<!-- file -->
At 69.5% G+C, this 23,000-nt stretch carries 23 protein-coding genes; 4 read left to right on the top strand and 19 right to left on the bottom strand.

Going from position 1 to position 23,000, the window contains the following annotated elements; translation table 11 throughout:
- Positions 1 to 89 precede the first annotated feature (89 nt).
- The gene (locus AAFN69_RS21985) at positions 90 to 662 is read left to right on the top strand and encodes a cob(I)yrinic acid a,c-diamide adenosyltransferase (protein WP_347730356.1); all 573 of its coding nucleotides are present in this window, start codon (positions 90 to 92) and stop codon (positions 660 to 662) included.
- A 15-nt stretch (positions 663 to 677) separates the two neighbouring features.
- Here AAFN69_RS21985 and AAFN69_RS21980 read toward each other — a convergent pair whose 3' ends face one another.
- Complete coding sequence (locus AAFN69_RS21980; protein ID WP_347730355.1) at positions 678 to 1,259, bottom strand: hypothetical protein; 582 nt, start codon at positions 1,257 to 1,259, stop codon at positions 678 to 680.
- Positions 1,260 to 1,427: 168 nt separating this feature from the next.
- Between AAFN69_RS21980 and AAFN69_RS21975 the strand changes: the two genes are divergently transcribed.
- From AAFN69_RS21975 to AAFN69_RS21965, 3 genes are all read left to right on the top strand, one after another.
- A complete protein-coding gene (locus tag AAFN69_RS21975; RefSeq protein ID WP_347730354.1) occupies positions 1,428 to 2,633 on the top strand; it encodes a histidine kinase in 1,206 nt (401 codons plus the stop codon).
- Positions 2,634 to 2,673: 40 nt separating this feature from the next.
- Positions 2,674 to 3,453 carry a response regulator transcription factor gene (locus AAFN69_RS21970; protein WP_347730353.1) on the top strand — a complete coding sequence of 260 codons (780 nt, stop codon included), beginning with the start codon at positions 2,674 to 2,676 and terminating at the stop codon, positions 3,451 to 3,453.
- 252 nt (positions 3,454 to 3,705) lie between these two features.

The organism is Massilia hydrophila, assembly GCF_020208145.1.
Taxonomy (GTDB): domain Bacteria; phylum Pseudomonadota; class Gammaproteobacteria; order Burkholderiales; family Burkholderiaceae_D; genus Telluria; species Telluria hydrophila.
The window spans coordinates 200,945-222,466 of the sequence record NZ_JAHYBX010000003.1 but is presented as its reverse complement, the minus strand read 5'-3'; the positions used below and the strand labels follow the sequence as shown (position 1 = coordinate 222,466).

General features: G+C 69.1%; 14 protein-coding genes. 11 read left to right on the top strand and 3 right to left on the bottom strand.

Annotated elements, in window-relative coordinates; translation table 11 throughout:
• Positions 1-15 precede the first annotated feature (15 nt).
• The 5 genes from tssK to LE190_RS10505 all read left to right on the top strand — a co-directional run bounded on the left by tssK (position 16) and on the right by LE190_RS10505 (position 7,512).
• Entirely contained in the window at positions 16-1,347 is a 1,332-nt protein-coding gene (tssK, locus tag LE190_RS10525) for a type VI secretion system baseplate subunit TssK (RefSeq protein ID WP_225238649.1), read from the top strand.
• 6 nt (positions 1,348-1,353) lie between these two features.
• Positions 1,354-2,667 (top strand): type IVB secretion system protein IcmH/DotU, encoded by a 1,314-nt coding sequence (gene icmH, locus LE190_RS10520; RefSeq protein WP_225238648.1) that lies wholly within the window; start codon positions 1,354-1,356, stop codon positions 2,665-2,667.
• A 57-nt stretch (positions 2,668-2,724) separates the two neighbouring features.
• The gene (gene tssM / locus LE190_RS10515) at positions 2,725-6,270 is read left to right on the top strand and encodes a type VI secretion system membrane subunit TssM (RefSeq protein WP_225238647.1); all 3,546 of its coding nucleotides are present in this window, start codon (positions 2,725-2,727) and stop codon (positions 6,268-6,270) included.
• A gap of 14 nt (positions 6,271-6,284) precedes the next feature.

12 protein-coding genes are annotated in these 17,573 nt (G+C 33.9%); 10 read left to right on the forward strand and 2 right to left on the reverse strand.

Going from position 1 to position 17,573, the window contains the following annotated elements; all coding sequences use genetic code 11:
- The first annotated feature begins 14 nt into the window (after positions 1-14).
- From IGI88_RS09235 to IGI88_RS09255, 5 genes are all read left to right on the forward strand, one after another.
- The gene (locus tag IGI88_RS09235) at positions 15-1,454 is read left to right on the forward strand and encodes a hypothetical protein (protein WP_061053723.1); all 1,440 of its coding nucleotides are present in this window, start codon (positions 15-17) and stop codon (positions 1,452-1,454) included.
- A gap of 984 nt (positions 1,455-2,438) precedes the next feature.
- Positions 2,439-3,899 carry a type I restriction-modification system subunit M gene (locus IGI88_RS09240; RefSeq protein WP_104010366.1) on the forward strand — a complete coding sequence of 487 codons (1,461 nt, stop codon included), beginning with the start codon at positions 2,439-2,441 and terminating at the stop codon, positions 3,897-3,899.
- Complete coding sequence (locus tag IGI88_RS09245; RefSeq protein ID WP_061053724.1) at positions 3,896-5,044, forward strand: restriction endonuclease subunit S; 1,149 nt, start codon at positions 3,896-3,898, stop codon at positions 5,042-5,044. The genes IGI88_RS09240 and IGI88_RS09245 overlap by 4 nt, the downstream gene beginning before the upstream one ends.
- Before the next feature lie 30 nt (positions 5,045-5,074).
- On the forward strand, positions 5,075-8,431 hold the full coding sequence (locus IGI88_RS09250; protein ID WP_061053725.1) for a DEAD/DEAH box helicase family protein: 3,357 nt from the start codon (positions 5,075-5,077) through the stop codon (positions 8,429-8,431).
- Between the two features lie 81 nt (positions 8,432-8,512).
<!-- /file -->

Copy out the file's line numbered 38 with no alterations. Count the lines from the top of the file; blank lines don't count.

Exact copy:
- Between the two features lie 81 nt (positions 8,432-8,512).